Serving Patients on the COVID-19 Frontline

INTRODUCTION

Every day amidst the pandemic, health workers all over the world put their lives on the line to serve patients. This is the story of one of these masked heroes.

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Dr. Dulcinea Balce-Santos first noticed something unusual in February 2020. “Some of my patients who were admitted to hospital due to abdominal pain or gastrointestinal bleeding showed normal baseline chest x-rays. After 48 hours, they developed fever and dry cough. Repeat chest x-rays revealed moderate pneumonia in both lobes of the lungs; less than 24 hours later, they developed severe pneumonia and died shortly. It was puzzling,” recalls the internist-gastroenterologist.

In the early days of the pandemic, medical knowledge about COVID-19— its symptoms, mode of transmission, diagnosis, and treatment— was not as extensive as it is today. A global shortage of COVID-19 diagnostic test kits and personal protective equipment (PPE) made the situation even more difficult.

“With the limited testing capacity at that time, we had no way of confirming if patients had COVID-19. We had to assume that all patients were positive. Our PPE consisted only of surgical masks and isolation gowns, and we were not yet trained in PPE techniques for COVID-19. I felt scared and helpless,” Dr. Balce-Santos admits.

Battle Scars
The test kit and PPE shortages were eventually addressed. Many frontline health workers in the country underwent PPE training. According to Dr. Balce-Santos, they were taught how to choose the right PPE for specific situations, when to wear PPE, how to properly put on and take off PPE (donning and doffing), how to engage with patients while wearing PPE, and what type of PPE patients should wear.

PPE typically consists of multiple layers of protective barriers such as an N95 mask, latex gloves, medical goggles, face shield, isolation gown, coverall, head cover, and shoe covers. Frontline health workers have been donning and doffing PPE every day since the pandemic was declared in March 2020. It is a tedious but necessary process meant to protect patients, medical staff, and the community.

“After only several minutes in full PPE, I would be drenched in sweat from head to foot. The constrictive N95 mask makes breathing difficult,” says Dr. Balce-Santos.

After a long day at the hospital, she arrives home with deep marks on her face left by tight-fitting N95 masks and goggles that dig into the skin—battle scars from the war against the novel coronavirus. Every day she tries her best to comply with infection control protocols, especially for doffing which must be performed in a precise sequence to prevent contact with contaminated PPE. But even this may not be enough. Health workers are human after all, and they can make mistakes, so much so in a long-drawn-out pandemic. Feeling feverish after treating suspected COVID-19 patients, Dr. Balce-Santos had to self-quarantine several times. Fortunately, subsequent thermometer readings showed that she was not febrile and a swab test came back negative. Still, it was a distressing time for the physician and her family.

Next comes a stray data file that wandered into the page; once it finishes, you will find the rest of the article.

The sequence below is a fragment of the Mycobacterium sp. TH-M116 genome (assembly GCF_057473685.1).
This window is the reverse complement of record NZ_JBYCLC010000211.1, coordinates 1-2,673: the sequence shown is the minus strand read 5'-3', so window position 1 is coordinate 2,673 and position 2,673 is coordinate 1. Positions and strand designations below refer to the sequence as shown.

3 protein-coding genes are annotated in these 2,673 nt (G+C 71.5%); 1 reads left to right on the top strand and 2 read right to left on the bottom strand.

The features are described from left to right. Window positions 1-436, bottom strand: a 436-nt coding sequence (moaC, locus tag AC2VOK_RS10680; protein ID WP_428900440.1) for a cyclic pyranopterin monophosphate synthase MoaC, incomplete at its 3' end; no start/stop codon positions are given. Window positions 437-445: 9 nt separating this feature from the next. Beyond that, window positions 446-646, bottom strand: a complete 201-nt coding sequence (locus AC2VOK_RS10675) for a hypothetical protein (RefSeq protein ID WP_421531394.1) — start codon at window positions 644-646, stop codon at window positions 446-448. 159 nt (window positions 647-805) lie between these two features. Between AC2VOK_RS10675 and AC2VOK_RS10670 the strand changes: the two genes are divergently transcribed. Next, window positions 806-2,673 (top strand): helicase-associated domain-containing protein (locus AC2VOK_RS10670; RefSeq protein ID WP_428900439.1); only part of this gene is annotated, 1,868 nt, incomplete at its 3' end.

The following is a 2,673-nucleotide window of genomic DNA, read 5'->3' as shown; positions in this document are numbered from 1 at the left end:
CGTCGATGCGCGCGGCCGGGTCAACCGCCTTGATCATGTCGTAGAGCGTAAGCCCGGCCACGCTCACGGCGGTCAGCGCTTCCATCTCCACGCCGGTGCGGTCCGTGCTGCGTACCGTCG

One evening at home, her husband noticed Dr. Balce-Santos was unusually quiet. “What’s wrong?” he asked. She looked at him with a blank stare and then burst into tears. He hugged her tightly. The frontline physician reached her breaking point at the height of the Enhanced Community Quarantine (ECQ) in Metro Manila, when there was an acute PPE shortage and hospitals were on the verge of being overwhelmed by the surge of COVID-19 patients. This was also the time when a number of doctors succumbed to the disease. Some of the doctors who died in the line of duty were her mentors and friends. “I was devastated. The worst part was I couldn’t even go to their funeral.”

Invaluable Support 
Dr. Balce-Santos acknowledges the invaluable support of friends and colleagues who help her cope with the daily stresses and difficulties brought about by the pandemic. “I often talk with my medical colleagues to share our frustrations, fears and small victories. A friend who is a psychiatrist counsels us through our Viber group, always reminding us that it’s okay not to be okay. My friends and colleagues help boost my morale and keep me focused on what’s important.”